The constraint between good ideas and growth operates in both directions. It’s not merely that you need a scalable idea to grow. If you have such an idea and don’t grow fast enough, competitors will.

Growing too slowly is particularly dangerous in a business with network effects, which the best startups usually have to some degree.”

This is a frequent theme of mine when asked to speak to audience about the VC industry. “Lean” is great in the early days but if you discover an attractive market opportunity you need to get “fat” really quickly or somebody else will.

As a person who spends much time thinking about the venture capital & startup community and who has seen good times & bad times across many economic cycles the article is well written.


I worry that many people will read this post and get the wrong message. And the wrong message is frankly strewn all over Silicon Valley.

Founders will continue to take the “growth at all options” path that leads to privacy & trust creep at places like Quora. Startups will continue to be aggressive in spamming us in our Facebook timeline. Fooling us into downloading an app to watch a video and afterward feeling duped.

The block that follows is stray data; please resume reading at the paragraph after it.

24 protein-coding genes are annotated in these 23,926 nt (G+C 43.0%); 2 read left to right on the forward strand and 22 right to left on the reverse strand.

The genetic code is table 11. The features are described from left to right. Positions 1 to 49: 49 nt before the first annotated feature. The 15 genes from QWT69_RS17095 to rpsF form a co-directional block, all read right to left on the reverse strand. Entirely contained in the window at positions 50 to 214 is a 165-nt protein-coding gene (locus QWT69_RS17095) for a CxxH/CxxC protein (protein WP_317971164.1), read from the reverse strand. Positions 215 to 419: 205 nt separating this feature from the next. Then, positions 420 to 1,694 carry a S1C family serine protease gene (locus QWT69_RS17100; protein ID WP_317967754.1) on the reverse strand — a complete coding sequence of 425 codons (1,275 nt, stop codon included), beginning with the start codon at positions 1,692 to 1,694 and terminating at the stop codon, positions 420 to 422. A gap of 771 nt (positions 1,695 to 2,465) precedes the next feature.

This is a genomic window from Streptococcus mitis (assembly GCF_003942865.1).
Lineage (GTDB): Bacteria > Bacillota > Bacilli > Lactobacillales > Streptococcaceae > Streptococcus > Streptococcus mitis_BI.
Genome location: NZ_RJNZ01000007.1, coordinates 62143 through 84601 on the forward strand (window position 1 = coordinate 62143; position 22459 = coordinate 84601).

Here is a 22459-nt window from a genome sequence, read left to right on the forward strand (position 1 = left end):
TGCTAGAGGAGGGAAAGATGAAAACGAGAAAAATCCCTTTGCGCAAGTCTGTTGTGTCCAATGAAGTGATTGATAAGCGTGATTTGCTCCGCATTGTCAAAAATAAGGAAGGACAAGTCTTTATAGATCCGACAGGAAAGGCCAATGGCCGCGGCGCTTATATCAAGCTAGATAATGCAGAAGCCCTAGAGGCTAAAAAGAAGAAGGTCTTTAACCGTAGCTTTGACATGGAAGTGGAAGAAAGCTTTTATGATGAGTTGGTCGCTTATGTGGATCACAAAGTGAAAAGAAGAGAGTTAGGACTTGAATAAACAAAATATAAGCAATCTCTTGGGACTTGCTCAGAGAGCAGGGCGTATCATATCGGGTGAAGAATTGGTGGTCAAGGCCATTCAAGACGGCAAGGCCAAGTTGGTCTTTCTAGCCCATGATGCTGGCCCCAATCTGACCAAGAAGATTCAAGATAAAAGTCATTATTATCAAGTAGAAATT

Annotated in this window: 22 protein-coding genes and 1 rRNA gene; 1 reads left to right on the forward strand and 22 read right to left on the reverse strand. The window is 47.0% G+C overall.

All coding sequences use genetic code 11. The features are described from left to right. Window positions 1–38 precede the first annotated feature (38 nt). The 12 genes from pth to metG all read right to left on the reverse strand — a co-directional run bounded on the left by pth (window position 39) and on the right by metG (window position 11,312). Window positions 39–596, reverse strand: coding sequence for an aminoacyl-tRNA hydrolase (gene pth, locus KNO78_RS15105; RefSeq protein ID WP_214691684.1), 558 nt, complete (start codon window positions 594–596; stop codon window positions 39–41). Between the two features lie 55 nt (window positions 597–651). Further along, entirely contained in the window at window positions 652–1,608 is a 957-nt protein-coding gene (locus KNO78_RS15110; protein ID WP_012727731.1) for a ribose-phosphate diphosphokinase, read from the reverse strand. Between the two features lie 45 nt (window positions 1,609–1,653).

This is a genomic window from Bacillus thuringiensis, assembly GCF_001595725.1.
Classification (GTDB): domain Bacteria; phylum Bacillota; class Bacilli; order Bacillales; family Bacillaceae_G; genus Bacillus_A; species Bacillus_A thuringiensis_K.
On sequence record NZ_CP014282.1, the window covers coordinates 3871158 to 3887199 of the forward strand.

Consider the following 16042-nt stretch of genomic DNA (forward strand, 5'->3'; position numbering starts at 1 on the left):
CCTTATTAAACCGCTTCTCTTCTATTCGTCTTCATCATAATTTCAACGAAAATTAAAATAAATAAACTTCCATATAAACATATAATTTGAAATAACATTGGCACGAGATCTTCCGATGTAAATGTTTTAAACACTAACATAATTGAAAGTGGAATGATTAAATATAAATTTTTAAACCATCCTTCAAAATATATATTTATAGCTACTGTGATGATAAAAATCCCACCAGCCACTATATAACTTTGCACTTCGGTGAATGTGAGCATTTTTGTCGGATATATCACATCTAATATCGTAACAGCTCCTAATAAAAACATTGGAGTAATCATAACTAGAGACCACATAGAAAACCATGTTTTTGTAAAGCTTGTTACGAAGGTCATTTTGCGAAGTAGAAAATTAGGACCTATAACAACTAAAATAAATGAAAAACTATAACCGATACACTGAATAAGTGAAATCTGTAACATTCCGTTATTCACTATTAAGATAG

After all, growth equals high valuations and loads of venture capital! And headlines. And approbation.

But for every breakout that works are probably 10,000 that don’t. And many of these companies burn through cash too quickly trying. Or pivot too quickly. Or only go after markets for which network effects are possible.

And this is fueled by the VC culture in Silicon Valley.

I was recently talking to a VC about a business I was looking at and I was asking whether he found the business interesting, too. He said, “I’m not really convinced. The company hasn’t really reached ‘escape velocity‘ which means it must not be working.” Escape velocity. The speed needed to “break free” from a gravitational field without further propulsion.